A Clockwork Orange and the Literary Canon
The literary canon is comprised of texts said to be of considerable value, texts regarded as experimentally profound and which may even be said to change the way the reader perceives the world. A Clockwork Orange can be deemed an experimental masterpiece, as it explores universally significant and social issues which challenge the moral conscience of its reader. Through his unique use of language, Burgess deals with explicit subject matters and appears to appreciate the strength of his words, as well as the timeless power they hold. Furthermore, through his portrayal of youthfulness and violence in general, the writer toys with cultural stereotypes and the concept of free will, thereby challenging the reader in regards to the morals and preconceptions of what truly makes someone human. Following Alex throughout the diegetic narrative, Burgess explores many levels of morality, which contribute to its social significance, rendering it as a canonical text
Burgess experiments with language to engineer a gripping narrative and craft the reader’s perception of Alex. From the outset Burgess employs Nad-sat, a hybrid idiolect employed by Alex and his ‘droogs,’ and which at first seems alien to the reader. The language Alex uses is representative of his youth as well as the stigma and stereotype society has around teenagers both in his dystopian sphere and our own contemporary one: “Out comes the blood my brothers” (A Clockwork Orange (2013) Page 59). Alex’s maturity is affirmed through the language as he greets such a violent and usually horrific thing with childlike excitement; blood for Alex appears to be an extremely rewarding outcome- his potential for evil and badness becomes ominously evident. Alex addresses us, often with ‘O my brothers.’ which allows the story to be told more personal, as it seems to be just us that Alex is talking to, and we are in receipt of story which is only being told to a chosen few, he is connecting the reader, making his audience an accessory to these gruesome acts and they left unsure how to feel. Alex continues to personify acts of violence as if to intensify the pleasure of his crimes: “Smecking off with the till’s guts” (A Clockwork Orange (2013) Page 16 ). He even goes as far to consider his violent acts as a channel in which to greet something he loves most, describing blood as “[An] Old friend.” In quite a poetic manner, Burgess makes it clear that Alex is so desensitised that violence has become his closest companion. This ‘Old friend’ presents an irony, as when the novel progresses Alex’s relationship with violence becomes subverted once more, as any act of such becomes his biggest fear and enemy, what once brought immense satisfaction ends up bringing horrendous discomfort to Alex, at the hands of the state. Burgess therefore “Consciously play[s] with the possibilities of expression in order to produce verbal art” (Montgomery et al (2000), Page 297). His language in its complexity shrouds the narrative in an air of childlike mystery at the start of the novel and constructs something lacking superficiality with immense meaning. The author himself admitted that the language was a way to give quite an explicit message to the audience in a passive manner: “They are scared rightly of language” and that his nad-sat is in fact “Meant to muffle the raw response we expect from pornography” (Burgess, A. (2009) A Clockwork Orange Resucked NP). Burgess wanted people to look past the immediate explicitness of his language and perceive a message of much deeper origins, tapping into a hallmark of a canonical text.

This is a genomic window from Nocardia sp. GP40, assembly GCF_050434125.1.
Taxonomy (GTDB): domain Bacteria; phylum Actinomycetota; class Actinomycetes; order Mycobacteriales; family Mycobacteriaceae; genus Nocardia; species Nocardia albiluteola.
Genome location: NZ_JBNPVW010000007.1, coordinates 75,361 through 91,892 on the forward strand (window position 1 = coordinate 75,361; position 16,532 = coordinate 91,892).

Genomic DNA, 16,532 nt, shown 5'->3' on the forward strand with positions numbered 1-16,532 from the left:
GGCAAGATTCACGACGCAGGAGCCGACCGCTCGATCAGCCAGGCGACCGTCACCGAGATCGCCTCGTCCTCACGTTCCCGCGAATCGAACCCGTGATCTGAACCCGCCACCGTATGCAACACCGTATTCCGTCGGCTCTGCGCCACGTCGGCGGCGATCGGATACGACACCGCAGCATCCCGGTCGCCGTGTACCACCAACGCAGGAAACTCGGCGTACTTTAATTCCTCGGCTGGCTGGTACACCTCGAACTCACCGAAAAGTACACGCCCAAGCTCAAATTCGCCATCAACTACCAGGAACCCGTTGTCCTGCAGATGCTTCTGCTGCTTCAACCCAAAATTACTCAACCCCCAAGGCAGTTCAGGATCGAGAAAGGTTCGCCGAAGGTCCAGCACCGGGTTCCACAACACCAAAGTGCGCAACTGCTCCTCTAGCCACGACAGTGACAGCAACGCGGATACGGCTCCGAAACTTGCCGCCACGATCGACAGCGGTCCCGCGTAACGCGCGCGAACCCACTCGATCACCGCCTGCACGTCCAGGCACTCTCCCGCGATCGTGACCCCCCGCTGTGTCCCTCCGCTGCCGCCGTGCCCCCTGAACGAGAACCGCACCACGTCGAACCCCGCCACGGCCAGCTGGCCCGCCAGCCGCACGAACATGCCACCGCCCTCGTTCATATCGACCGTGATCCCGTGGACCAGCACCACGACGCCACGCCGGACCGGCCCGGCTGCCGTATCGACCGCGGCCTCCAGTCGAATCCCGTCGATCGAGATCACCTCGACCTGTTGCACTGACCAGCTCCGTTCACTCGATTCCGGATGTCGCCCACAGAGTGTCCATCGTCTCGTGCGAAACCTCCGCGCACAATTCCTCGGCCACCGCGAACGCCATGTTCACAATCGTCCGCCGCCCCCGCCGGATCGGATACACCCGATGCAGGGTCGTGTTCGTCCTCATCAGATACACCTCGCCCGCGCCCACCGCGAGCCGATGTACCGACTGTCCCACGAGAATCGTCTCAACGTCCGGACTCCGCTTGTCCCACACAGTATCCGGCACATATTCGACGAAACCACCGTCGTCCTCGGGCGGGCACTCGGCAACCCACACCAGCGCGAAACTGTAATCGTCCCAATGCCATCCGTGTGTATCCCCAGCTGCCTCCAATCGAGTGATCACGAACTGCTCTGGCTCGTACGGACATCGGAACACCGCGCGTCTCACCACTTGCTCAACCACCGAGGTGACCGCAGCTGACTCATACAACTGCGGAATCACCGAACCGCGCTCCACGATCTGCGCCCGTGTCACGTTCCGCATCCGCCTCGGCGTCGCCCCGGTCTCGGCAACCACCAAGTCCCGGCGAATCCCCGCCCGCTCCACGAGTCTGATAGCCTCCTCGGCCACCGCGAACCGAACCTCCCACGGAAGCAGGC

Another morally universal theme which Burgess’ novella highlights, and which contributes to its canonical significance, is the importance of free will. Questions are posed to the reader as they are to Alex through the motif: “What’s it going to be then, eh?” (A Clockwork Orange (2013) Page 1). Whenever we see this phrase within the novel, Burgess is presenting moral and ethical dilemmas of choice to Alex as well as to the reader. We are drawn to acknowledge the fact that the state is slowly stripping him of choice, fraudulently making Alex (along with the rest of society) believe he has a choice when in reality he is becoming ‘A Clockwork Orange,’ as Burgess alludes to in the article commenting on his own novel; “ a human being is endowed with free will […] If he can only perform good or only perform evil, then he is a clockwork orange.” This has a direct correlation to the canon as it explores how “Minds aren’t free at all, they only think they are” (Bertens,H (2001) Page 8). Incongruously, Alex himself discusses the significance of free will to mankind and whether the absence of choice can lead to someone’s loss of identity, wondering “[Is] a man who chooses the bad, perhaps in some ways better than a man who has good imposed upon him” (A Clockwork Orange (2013) Page 92) Burgess suggests “it is not the consciousness of men that determines their existence, but their social existence that determines their consciousness” (Burgess, A. (2009) A Clockwork Orange Resucked NP). In this sense, Alex is a product of the society in which he resides. His experience reveals that the state evidently has a significant amount of power over the individual and the mind frame which that individual has, or at least can be given. Burgess, in a reflection on his own novel, encourages the reader to internalize the debate about the importance of individual free will: “Eat this sweetish segment, or spit it out. You are free” (Burgess, A. (2009) A Clockwork Orange Resucked NP). The novel provides its readers with a clear insight into what happens if a corrupted state is allowed to have too much control. Burgess’s theme is reflective of the context in which it was written, in a time when surveillance was being used in abundance in an attempt to counter disorder. We are left with the idea that if a man attains no free will, then he is no man at all. Wholly resulting in a canonical text, this theme kindles thought within the reader regarding how universally we all attain some form of free will, no matter how small. What matters is how we use it, as we’d soon miss it if it was gone.